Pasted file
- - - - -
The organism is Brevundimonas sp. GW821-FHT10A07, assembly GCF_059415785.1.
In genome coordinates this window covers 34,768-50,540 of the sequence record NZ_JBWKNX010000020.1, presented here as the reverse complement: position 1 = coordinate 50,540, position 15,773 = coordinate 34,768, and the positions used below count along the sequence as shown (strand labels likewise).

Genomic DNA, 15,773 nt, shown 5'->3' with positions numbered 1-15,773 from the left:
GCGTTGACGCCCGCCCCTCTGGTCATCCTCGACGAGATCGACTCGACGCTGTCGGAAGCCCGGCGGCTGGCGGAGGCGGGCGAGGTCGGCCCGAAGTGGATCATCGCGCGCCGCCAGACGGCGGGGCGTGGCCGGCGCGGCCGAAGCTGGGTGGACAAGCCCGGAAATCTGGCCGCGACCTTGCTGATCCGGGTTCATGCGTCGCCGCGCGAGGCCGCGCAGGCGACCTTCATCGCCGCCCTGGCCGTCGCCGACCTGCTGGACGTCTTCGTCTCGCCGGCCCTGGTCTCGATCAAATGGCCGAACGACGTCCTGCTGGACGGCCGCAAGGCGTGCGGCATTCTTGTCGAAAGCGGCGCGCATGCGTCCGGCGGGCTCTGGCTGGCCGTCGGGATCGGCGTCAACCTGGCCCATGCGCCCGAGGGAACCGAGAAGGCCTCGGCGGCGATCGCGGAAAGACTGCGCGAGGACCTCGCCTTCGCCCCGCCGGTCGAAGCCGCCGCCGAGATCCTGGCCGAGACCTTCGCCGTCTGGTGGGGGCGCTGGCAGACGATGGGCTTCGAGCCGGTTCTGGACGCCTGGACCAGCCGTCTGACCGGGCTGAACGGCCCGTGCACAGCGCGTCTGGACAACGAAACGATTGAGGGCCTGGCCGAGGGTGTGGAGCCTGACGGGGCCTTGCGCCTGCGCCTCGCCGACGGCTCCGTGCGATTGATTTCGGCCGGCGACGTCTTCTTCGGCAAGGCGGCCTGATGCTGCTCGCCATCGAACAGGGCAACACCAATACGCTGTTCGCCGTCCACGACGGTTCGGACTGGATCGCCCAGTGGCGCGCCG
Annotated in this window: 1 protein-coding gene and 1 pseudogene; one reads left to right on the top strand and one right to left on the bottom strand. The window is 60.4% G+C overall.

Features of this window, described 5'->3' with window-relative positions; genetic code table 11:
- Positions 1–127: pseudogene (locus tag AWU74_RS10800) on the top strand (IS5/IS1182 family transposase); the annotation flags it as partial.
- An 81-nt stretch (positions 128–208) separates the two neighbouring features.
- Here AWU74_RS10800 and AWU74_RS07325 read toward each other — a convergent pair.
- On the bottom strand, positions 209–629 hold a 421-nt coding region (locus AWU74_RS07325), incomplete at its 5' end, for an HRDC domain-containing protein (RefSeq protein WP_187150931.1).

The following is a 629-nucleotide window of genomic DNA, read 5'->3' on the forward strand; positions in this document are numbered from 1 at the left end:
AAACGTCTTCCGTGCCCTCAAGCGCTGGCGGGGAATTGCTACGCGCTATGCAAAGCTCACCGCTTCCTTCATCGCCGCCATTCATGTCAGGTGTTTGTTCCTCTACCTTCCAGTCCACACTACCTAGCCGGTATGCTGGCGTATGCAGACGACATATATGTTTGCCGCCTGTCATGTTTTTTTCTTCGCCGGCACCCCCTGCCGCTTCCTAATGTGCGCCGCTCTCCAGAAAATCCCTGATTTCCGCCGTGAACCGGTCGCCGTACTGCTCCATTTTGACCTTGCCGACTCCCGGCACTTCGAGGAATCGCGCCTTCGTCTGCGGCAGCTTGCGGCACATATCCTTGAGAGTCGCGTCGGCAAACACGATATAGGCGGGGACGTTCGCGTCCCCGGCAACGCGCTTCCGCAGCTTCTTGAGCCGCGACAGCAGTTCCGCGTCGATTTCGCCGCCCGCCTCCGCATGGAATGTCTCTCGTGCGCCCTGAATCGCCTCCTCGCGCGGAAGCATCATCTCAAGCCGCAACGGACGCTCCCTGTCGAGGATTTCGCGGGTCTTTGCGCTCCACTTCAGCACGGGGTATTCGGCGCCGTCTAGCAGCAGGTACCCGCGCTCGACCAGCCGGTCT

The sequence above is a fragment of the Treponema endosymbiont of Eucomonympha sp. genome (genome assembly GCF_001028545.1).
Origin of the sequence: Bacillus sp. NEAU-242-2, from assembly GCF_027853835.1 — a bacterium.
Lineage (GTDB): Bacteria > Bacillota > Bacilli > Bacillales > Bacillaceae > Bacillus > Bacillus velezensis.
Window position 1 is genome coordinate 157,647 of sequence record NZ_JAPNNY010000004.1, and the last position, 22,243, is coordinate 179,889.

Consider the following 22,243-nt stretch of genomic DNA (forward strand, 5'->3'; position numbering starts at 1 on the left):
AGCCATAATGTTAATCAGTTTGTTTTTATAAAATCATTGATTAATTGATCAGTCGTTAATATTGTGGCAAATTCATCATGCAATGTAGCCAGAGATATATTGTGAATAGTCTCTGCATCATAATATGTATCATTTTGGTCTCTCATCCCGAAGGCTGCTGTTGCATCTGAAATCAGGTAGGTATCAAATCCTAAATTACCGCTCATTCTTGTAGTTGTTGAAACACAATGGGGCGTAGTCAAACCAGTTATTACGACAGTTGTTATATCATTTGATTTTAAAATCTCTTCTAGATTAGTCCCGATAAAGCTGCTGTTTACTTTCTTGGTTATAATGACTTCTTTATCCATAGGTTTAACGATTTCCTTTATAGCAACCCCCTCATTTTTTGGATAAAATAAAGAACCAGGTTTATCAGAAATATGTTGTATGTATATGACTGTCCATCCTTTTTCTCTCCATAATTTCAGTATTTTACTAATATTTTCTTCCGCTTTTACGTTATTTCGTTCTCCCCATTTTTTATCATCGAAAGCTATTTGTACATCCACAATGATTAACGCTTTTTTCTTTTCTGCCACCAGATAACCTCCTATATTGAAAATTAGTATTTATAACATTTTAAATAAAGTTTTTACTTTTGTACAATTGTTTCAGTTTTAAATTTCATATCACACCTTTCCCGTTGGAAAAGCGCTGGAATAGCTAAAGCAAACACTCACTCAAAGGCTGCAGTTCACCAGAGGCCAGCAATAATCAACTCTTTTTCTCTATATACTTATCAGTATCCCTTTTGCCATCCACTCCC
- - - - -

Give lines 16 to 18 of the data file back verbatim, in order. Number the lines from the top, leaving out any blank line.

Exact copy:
Window position 1 is genome coordinate 157,647 of sequence record NZ_JAPNNY010000004.1, and the last position, 22,243, is coordinate 179,889.

Consider the following 22,243-nt stretch of genomic DNA (forward strand, 5'->3'; position numbering starts at 1 on the left):
AGCCATAATGTTAATCAGTTTGTTTTTATAAAATCATTGATTAATTGATCAGTCGTTAATATTGTGGCAAATTCATCATGCAATGTAGCCAGAGATATATTGTGAATAGTCTCTGCATCATAATATGTATCATTTTGGTCTCTCATCCCGAAGGCTGCTGTTGCATCTGAAATCAGGTAGGTATCAAATCCTAAATTACCGCTCATTCTTGTAGTTGTTGAAACACAATGGGGCGTAGTCAAACCAGTTATTACGACAGTTGTTATATCATTTGATTTTAAAATCTCTTCTAGATTAGTCCCGATAAAGCTGCTGTTTACTTTCTTGGTTATAATGACTTCTTTATCCATAGGTTTAACGATTTCCTTTATAGCAACCCCCTCATTTTTTGGATAAAATAAAGAACCAGGTTTATCAGAAATATGTTGTATGTATATGACTGTCCATCCTTTTTCTCTCCATAATTTCAGTATTTTACTAATATTTTCTTCCGCTTTTACGTTATTTCGTTCTCCCCATTTTTTATCATCGAAAGCTATTTGTACATCCACAATGATTAACGCTTTTTTCTTTTCTGCCACCAGATAACCTCCTATATTGAAAATTAGTATTTATAACATTTTAAATAAAGTTTTTACTTTTGTACAATTGTTTCAGTTTTAAATTTCATATCACACCTTTCCCGTTGGAAAAGCGCTGGAATAGCTAAAGCAAACACTCACTCAAAGGCTGCAGTTCACCAGAGGCCAGCAATAATCAACTCTTTTTCTCTATATACTTATCAGTATCCCTTTTGCCATCCACTCCC